June 6, 2024

Steel Market Summary - International

Carbon Pricing – An Opportunity Within A Levy?

At a time when respected Australian academics and commentators are pointing to the European Union´s carbon border adjustment mechanism (CBAM) as a model for fixing an Australian carbon price, South Africa has announced it may lodge a formal complaint against the EU at the World Trade Organisation. The EU’s CBAM will impose charges on imports into Europe of carbon-intensive goods such as steel, aluminium, hydrogen, fertilisers and cement. The levy has faced criticism from some developing nations who can´t raise the investment necessary to reduce their CO2 emissions. The South African Trade Minister, Ebrahim Patel, recently described the CBAM as protectionist. “Instead of recognising differential levels of development, the CBAM imposes a one-size-fits-all approach to firms around the world,” he said. The EU is South Africa’s largest trading partner and the current version of CBAM could lead to a 4% reduction of total exports to the EU by 2030, according to the South African Reserve Bank.


In response, a European Commission spokesperson said: “EU domestic industry pays a carbon price. We need to make sure importers pay an equivalent price, based on the carbon content of their goods, to prevent carbon leakage and help reduce greenhouse gas emissions.” Carbon leakage refers to the risk that, rather than reducing their emissions, European industries will simply move abroad to avoid paying the EU’s domestic carbon price.

Rod Sims, the former chairman of the ACCC and a former economic advisor to the Hawke Government, has recently joined with Ross Garnaut in arguing that a price has to be paid for carbon somewhere along the line: and the sooner we recognise this fact the better rewarded Australia will be. Garnaut is a renowned economist and a director at the Superpower Institute. Both men say the economic imperatives for taxing carbon are clearly evident. Indeed, as an example, the CBAM presents Australia with a unique opportunity. Instead of taking the easy option and simply shipping our enormous wealth of iron ore off to China in its raw form, we ought to use our natural resources and technology to supply the EU with precisely the sort of carbon-reduced product it craves. Likewise to our other customers around the world. And not just iron ore. Sims and Garnaut say Australia has all the skills and ingredients necessary to fully embrace and prosper from the green steel, low-carbon emissions revolution.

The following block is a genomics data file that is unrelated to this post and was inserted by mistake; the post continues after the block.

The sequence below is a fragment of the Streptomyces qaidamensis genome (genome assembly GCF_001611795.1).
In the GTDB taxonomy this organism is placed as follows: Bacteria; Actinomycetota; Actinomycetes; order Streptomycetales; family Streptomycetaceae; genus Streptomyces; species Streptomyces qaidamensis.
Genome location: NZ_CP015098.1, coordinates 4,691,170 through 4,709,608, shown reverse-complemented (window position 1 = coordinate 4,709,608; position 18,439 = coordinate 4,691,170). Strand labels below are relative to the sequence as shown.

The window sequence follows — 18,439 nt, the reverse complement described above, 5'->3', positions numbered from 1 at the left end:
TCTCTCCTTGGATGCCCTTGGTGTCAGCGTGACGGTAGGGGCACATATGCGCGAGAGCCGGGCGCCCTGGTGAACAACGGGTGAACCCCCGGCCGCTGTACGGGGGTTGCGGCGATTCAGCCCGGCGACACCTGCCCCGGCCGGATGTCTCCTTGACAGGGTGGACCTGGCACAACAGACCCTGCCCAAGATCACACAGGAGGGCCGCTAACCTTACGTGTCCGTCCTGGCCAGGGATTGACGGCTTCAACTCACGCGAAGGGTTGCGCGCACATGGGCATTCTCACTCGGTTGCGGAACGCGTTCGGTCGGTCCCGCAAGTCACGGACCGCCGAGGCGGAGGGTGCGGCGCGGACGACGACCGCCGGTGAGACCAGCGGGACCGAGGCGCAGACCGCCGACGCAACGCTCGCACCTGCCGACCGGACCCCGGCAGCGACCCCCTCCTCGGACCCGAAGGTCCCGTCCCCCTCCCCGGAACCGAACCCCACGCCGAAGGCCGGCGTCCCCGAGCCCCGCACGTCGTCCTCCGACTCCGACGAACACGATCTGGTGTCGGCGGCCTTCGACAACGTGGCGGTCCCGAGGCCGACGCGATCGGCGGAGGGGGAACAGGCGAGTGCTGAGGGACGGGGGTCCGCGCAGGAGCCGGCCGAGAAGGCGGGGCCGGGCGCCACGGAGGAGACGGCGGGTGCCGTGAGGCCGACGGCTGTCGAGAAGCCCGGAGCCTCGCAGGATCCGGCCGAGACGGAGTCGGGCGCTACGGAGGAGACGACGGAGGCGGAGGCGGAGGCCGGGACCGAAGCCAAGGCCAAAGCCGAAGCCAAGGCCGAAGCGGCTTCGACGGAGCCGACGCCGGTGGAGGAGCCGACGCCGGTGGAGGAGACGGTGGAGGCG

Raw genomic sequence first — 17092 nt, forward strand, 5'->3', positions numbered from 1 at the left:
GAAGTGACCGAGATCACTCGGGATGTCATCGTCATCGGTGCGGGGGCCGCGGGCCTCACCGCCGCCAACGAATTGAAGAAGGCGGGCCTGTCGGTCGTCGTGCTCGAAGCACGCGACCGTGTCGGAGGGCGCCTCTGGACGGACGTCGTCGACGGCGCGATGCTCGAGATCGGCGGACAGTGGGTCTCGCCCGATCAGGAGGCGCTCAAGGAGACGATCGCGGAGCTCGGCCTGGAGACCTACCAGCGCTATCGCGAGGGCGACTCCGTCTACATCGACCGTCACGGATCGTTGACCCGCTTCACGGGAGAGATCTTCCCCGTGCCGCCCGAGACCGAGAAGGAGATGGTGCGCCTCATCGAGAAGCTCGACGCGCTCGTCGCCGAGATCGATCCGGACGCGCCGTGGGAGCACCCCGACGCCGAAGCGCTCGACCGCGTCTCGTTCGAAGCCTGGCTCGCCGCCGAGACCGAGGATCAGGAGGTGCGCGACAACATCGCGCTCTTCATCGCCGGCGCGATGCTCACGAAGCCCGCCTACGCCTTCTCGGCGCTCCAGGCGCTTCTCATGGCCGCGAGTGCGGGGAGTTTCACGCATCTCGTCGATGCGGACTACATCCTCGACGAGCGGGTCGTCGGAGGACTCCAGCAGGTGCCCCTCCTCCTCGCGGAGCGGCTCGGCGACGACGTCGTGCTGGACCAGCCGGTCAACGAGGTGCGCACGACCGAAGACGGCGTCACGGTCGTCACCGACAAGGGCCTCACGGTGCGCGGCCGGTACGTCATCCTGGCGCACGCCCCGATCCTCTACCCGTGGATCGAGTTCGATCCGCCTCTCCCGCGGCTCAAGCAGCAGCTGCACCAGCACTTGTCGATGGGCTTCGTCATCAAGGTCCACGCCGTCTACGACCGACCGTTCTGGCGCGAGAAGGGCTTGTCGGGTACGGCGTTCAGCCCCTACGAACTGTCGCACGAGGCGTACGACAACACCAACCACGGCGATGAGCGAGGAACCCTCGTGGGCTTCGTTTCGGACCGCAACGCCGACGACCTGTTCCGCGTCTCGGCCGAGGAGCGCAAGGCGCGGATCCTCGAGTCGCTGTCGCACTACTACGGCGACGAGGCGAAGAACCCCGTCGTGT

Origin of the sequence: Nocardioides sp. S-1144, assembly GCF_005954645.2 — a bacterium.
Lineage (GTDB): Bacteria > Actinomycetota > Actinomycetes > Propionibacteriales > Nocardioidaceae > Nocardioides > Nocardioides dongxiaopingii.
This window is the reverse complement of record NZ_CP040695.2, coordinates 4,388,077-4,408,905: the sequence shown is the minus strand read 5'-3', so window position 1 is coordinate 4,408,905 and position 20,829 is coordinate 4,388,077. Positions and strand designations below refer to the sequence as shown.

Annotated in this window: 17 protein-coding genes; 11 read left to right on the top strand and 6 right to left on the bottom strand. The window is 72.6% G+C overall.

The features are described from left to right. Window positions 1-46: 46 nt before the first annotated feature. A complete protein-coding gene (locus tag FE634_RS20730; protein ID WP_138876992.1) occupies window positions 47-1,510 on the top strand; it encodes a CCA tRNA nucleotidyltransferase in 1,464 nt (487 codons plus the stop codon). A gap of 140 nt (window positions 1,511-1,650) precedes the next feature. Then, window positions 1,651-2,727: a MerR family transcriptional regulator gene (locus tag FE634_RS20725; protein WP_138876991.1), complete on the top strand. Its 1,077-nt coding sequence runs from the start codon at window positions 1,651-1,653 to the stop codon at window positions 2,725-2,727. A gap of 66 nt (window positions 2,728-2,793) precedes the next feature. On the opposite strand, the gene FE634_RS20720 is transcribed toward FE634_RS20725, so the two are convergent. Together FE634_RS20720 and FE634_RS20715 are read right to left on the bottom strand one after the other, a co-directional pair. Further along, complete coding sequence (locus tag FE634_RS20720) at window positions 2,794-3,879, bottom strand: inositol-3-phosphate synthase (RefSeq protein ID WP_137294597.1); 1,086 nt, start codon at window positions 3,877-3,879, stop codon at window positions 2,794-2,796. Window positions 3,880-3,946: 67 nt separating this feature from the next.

Australia is also set to benefit from India´s inexorable rise as a steel producing and steel consuming nation. Since it overtook Japan in 2018 as the world´s second largest crude steel producer, India has consolidated that position. Production of 125 million metric tonnes (Mm/t) in 2022 had increased to 140 Mm/t by 2023. The National Steel Policy (2017) aims to increase crude steel production capacity to 300 Mm/t by 2030. The most recent monthly figures show steel production grew 7.1% year-on-year in March of this year, against a 6.4% increase a month earlier. Australian exporters of iron ore and coking coal have already adjusted their long-term forward estimates to cater for India´s increased appetite. India´s steel demand has been driven by the massive expansion in recent years of infrastructure projects at the behest of Prime Minister, Narendra Modi. His re-election to office this week implies that trend will continue well into the future. According to an interim budget announcement by the current government, spending on infrastructure, which accounts for about 30% of steel demand, is expected to go up to 11% year-on-year in fiscal year 2024-2025. “We would expect the Indian government to continue its policy of supporting the domestic steel industry which is an important component of Narendra Modi’s Make in India program,” Commodity Insights Metals Analytics Lead, Paul Bartholomew, said before the election.

India has also committed to various net-zero emissions goals and will therefore need to increasingly turn to low-carbon electric arc furnaces which use scrap as a raw material to produce steel. India imported a record 12.1 Mm/t of ferrous scrap in 2023, up sharply from 8.3 Mm/t in 2022, according to commerce ministry data. The country is also aiming to secure critical mineral resources such as lithium as part of its broader clean energy plans. Lithium is used to build electric vehicles and energy storage systems. Australia has the second largest reserves of lithium in the world.